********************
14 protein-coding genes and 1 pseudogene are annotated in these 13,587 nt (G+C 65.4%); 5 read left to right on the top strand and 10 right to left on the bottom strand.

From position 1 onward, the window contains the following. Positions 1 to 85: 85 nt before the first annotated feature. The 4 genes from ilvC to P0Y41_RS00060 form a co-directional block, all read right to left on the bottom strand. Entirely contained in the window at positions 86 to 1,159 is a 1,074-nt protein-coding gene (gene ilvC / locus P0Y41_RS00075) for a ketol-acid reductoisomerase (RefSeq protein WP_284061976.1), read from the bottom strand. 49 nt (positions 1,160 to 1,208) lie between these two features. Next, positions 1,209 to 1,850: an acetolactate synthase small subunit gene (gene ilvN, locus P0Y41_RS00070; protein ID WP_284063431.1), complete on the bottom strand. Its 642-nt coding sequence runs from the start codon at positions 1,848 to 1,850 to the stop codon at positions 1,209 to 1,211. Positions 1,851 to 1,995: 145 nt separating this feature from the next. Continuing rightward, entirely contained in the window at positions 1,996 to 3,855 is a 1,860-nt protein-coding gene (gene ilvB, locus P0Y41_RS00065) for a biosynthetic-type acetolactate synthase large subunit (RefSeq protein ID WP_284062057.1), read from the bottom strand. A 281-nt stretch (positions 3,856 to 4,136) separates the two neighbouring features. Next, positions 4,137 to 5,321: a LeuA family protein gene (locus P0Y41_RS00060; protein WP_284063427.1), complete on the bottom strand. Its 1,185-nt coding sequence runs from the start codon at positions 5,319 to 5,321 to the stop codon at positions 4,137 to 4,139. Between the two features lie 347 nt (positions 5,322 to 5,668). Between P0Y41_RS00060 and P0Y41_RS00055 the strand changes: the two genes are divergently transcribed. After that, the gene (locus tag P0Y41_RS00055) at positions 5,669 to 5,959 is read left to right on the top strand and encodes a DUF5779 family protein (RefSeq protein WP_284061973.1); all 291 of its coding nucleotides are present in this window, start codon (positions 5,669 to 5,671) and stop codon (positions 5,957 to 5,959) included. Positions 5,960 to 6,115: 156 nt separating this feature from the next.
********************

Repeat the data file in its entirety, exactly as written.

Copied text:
14 protein-coding genes and 1 pseudogene are annotated in these 13,587 nt (G+C 65.4%); 5 read left to right on the top strand and 10 right to left on the bottom strand.

From position 1 onward, the window contains the following. Positions 1 to 85: 85 nt before the first annotated feature. The 4 genes from ilvC to P0Y41_RS00060 form a co-directional block, all read right to left on the bottom strand. Entirely contained in the window at positions 86 to 1,159 is a 1,074-nt protein-coding gene (gene ilvC / locus P0Y41_RS00075) for a ketol-acid reductoisomerase (RefSeq protein WP_284061976.1), read from the bottom strand. 49 nt (positions 1,160 to 1,208) lie between these two features. Next, positions 1,209 to 1,850: an acetolactate synthase small subunit gene (gene ilvN, locus P0Y41_RS00070; protein ID WP_284063431.1), complete on the bottom strand. Its 642-nt coding sequence runs from the start codon at positions 1,848 to 1,850 to the stop codon at positions 1,209 to 1,211. Positions 1,851 to 1,995: 145 nt separating this feature from the next. Continuing rightward, entirely contained in the window at positions 1,996 to 3,855 is a 1,860-nt protein-coding gene (gene ilvB, locus P0Y41_RS00065) for a biosynthetic-type acetolactate synthase large subunit (RefSeq protein ID WP_284062057.1), read from the bottom strand. A 281-nt stretch (positions 3,856 to 4,136) separates the two neighbouring features. Next, positions 4,137 to 5,321: a LeuA family protein gene (locus P0Y41_RS00060; protein WP_284063427.1), complete on the bottom strand. Its 1,185-nt coding sequence runs from the start codon at positions 5,319 to 5,321 to the stop codon at positions 4,137 to 4,139. Between the two features lie 347 nt (positions 5,322 to 5,668). Between P0Y41_RS00060 and P0Y41_RS00055 the strand changes: the two genes are divergently transcribed. After that, the gene (locus tag P0Y41_RS00055) at positions 5,669 to 5,959 is read left to right on the top strand and encodes a DUF5779 family protein (RefSeq protein WP_284061973.1); all 291 of its coding nucleotides are present in this window, start codon (positions 5,669 to 5,671) and stop codon (positions 5,957 to 5,959) included. Positions 5,960 to 6,115: 156 nt separating this feature from the next.